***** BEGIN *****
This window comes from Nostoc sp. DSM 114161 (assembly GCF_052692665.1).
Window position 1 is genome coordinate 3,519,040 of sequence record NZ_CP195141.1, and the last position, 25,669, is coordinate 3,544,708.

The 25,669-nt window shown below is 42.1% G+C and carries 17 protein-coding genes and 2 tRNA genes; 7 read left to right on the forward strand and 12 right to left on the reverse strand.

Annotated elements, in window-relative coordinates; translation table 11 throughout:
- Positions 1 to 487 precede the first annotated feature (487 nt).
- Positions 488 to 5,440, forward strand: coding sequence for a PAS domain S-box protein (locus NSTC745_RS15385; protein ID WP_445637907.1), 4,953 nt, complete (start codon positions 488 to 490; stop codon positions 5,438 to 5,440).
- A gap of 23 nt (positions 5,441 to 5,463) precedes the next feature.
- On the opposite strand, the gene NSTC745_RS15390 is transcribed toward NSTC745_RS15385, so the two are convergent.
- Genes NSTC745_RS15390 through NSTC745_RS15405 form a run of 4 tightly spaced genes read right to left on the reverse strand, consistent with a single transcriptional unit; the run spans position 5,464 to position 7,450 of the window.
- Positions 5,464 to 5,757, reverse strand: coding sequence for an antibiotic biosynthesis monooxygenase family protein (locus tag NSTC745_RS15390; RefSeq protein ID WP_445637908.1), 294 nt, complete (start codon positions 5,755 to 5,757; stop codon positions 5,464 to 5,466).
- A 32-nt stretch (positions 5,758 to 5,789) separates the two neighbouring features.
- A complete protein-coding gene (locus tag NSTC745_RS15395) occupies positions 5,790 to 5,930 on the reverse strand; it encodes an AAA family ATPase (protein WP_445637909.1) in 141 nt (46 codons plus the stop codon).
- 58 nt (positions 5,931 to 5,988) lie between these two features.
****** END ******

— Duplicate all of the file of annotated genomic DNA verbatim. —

This window comes from Nostoc sp. DSM 114161 (assembly GCF_052692665.1).
Window position 1 is genome coordinate 3,519,040 of sequence record NZ_CP195141.1, and the last position, 25,669, is coordinate 3,544,708.

The 25,669-nt window shown below is 42.1% G+C and carries 17 protein-coding genes and 2 tRNA genes; 7 read left to right on the forward strand and 12 right to left on the reverse strand.

Annotated elements, in window-relative coordinates; translation table 11 throughout:
- Positions 1 to 487 precede the first annotated feature (487 nt).
- Positions 488 to 5,440, forward strand: coding sequence for a PAS domain S-box protein (locus NSTC745_RS15385; protein ID WP_445637907.1), 4,953 nt, complete (start codon positions 488 to 490; stop codon positions 5,438 to 5,440).
- A gap of 23 nt (positions 5,441 to 5,463) precedes the next feature.
- On the opposite strand, the gene NSTC745_RS15390 is transcribed toward NSTC745_RS15385, so the two are convergent.
- Genes NSTC745_RS15390 through NSTC745_RS15405 form a run of 4 tightly spaced genes read right to left on the reverse strand, consistent with a single transcriptional unit; the run spans position 5,464 to position 7,450 of the window.
- Positions 5,464 to 5,757, reverse strand: coding sequence for an antibiotic biosynthesis monooxygenase family protein (locus tag NSTC745_RS15390; RefSeq protein ID WP_445637908.1), 294 nt, complete (start codon positions 5,755 to 5,757; stop codon positions 5,464 to 5,466).
- A 32-nt stretch (positions 5,758 to 5,789) separates the two neighbouring features.
- A complete protein-coding gene (locus tag NSTC745_RS15395) occupies positions 5,790 to 5,930 on the reverse strand; it encodes an AAA family ATPase (protein WP_445637909.1) in 141 nt (46 codons plus the stop codon).
- 58 nt (positions 5,931 to 5,988) lie between these two features.